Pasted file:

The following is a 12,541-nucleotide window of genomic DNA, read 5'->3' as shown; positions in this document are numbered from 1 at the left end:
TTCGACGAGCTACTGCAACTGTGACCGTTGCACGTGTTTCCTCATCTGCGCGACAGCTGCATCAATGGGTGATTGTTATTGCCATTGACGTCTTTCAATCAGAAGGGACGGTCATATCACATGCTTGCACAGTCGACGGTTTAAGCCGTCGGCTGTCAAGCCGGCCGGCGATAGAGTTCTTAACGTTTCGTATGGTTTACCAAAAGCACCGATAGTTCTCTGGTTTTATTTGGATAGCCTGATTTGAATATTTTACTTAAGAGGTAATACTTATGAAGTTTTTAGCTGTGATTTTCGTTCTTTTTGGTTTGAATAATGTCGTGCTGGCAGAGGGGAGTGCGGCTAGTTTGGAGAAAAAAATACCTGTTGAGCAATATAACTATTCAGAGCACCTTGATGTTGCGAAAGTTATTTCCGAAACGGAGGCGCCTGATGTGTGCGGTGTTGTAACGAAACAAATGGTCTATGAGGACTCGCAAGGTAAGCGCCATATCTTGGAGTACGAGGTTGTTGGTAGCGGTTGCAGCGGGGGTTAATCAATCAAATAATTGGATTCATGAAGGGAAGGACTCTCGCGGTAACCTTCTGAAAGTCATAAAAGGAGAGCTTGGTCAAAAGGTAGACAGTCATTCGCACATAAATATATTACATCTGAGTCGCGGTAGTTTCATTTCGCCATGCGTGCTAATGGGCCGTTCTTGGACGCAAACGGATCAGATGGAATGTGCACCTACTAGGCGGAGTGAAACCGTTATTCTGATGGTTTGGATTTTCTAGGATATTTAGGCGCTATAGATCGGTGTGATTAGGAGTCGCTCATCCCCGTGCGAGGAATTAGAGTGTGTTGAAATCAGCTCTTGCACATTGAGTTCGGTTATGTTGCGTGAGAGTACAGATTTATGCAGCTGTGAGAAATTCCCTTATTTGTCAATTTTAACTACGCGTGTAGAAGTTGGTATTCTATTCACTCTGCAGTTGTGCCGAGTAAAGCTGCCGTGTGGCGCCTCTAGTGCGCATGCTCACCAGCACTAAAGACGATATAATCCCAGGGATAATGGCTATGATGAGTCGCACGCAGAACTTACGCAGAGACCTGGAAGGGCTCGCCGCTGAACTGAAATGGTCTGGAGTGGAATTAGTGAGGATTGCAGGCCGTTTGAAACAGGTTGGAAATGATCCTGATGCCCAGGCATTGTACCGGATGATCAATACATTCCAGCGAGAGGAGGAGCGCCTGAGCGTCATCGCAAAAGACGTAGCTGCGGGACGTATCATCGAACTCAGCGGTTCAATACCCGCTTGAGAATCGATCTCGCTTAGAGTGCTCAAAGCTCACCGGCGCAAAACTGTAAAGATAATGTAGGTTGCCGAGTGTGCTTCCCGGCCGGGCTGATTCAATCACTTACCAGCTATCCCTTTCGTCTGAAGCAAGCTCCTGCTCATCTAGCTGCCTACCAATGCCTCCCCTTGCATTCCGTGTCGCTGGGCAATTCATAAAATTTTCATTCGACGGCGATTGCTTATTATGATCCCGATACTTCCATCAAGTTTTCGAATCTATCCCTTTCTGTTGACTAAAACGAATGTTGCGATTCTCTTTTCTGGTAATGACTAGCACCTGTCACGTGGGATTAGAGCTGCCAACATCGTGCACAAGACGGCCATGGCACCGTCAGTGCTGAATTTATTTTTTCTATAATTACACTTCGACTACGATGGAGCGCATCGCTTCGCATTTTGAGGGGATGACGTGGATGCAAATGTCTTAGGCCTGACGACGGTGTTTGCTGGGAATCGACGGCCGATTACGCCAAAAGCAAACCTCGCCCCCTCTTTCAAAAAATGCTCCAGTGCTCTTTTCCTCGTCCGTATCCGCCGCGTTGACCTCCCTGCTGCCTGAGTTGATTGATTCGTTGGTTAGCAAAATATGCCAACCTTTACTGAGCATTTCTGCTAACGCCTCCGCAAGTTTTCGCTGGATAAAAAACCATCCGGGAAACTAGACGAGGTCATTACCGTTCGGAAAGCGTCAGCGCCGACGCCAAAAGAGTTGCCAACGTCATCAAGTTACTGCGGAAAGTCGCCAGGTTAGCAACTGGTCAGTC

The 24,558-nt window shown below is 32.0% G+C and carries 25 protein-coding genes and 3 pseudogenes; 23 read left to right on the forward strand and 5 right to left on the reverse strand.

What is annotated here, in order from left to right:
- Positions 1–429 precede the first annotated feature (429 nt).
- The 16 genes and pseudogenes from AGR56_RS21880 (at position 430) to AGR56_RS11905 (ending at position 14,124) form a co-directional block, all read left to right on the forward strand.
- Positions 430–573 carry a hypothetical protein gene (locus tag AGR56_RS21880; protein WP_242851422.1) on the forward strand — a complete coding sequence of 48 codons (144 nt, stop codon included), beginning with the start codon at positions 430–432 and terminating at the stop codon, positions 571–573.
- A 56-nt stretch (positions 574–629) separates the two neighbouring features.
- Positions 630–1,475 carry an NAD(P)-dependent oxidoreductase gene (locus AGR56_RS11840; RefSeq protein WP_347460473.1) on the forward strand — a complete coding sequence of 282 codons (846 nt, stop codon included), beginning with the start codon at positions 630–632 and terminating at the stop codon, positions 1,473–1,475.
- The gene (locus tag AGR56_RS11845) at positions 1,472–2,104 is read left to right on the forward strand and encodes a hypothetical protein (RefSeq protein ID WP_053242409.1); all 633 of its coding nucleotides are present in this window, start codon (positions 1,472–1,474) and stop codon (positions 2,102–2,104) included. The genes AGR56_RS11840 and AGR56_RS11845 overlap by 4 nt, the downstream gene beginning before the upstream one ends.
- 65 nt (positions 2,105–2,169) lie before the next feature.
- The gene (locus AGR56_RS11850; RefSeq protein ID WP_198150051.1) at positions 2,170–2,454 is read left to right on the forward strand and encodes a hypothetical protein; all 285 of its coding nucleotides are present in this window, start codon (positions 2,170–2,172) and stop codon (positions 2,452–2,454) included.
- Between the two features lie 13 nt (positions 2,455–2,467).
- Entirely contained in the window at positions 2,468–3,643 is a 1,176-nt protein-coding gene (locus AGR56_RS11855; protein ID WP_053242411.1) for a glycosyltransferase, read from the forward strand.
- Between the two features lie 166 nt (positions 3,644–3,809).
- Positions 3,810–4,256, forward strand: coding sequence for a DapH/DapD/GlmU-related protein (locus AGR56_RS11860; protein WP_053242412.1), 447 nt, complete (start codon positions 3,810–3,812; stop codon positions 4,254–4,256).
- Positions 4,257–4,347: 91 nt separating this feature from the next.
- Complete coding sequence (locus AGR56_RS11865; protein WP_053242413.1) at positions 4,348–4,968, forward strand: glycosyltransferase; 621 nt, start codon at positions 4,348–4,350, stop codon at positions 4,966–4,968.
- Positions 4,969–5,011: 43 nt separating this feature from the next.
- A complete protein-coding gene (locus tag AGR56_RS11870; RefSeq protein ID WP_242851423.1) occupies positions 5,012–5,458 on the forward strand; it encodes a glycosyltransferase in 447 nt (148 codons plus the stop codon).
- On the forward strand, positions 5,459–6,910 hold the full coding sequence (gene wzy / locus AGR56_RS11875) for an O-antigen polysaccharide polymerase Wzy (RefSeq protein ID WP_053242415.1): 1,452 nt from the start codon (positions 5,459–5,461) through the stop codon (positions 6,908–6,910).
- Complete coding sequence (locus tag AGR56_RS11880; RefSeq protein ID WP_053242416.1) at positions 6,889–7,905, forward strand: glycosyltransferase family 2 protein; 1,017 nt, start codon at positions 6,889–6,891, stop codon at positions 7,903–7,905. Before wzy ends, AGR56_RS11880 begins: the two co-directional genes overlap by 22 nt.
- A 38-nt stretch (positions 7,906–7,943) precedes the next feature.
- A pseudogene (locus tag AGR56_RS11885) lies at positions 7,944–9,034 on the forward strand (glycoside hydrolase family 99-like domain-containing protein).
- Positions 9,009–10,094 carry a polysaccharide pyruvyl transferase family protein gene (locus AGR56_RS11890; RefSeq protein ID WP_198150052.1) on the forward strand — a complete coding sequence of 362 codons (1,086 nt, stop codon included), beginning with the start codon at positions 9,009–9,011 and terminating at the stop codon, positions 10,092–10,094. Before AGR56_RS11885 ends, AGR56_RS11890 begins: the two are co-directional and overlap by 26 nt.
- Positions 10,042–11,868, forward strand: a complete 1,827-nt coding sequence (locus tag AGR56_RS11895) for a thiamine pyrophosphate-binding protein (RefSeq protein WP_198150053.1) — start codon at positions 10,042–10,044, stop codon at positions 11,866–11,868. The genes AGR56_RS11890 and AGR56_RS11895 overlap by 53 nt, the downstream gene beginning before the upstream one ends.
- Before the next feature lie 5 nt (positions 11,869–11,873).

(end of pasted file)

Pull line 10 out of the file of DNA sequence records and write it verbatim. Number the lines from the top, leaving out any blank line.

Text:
- The gene (locus tag AGR56_RS11845) at positions 1,472–2,104 is read left to right on the forward strand and encodes a hypothetical protein (RefSeq protein ID WP_053242409.1); all 633 of its coding nucleotides are present in this window, start codon (positions 1,472–1,474) and stop codon (positions 2,102–2,104) included. The genes AGR56_RS11840 and AGR56_RS11845 overlap by 4 nt, the downstream gene beginning before the upstream one ends.